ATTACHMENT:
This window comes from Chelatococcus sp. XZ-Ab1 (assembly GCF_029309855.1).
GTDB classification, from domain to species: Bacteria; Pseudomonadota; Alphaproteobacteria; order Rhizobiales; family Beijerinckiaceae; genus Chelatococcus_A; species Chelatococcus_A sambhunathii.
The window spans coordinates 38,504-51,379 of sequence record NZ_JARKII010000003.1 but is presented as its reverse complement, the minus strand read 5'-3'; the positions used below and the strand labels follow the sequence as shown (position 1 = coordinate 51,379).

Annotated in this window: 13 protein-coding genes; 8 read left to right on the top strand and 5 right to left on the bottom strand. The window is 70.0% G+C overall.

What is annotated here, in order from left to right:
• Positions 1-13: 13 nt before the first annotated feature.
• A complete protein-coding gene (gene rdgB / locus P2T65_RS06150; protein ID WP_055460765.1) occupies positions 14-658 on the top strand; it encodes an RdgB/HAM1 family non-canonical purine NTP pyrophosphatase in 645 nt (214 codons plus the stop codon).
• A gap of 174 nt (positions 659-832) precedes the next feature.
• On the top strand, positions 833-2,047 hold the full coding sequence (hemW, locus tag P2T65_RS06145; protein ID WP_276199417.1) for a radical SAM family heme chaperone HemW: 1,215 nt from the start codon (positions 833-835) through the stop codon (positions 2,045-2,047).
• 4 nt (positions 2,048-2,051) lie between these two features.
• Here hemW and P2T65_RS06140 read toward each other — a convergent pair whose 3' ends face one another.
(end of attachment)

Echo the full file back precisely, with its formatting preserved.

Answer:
This window comes from Chelatococcus sp. XZ-Ab1 (assembly GCF_029309855.1).
GTDB classification, from domain to species: Bacteria; Pseudomonadota; Alphaproteobacteria; order Rhizobiales; family Beijerinckiaceae; genus Chelatococcus_A; species Chelatococcus_A sambhunathii.
The window spans coordinates 38,504-51,379 of sequence record NZ_JARKII010000003.1 but is presented as its reverse complement, the minus strand read 5'-3'; the positions used below and the strand labels follow the sequence as shown (position 1 = coordinate 51,379).

Annotated in this window: 13 protein-coding genes; 8 read left to right on the top strand and 5 right to left on the bottom strand. The window is 70.0% G+C overall.

What is annotated here, in order from left to right:
• Positions 1-13: 13 nt before the first annotated feature.
• A complete protein-coding gene (gene rdgB / locus P2T65_RS06150; protein ID WP_055460765.1) occupies positions 14-658 on the top strand; it encodes an RdgB/HAM1 family non-canonical purine NTP pyrophosphatase in 645 nt (214 codons plus the stop codon).
• A gap of 174 nt (positions 659-832) precedes the next feature.
• On the top strand, positions 833-2,047 hold the full coding sequence (hemW, locus tag P2T65_RS06145; protein ID WP_276199417.1) for a radical SAM family heme chaperone HemW: 1,215 nt from the start codon (positions 833-835) through the stop codon (positions 2,045-2,047).
• 4 nt (positions 2,048-2,051) lie between these two features.
• Here hemW and P2T65_RS06140 read toward each other — a convergent pair whose 3' ends face one another.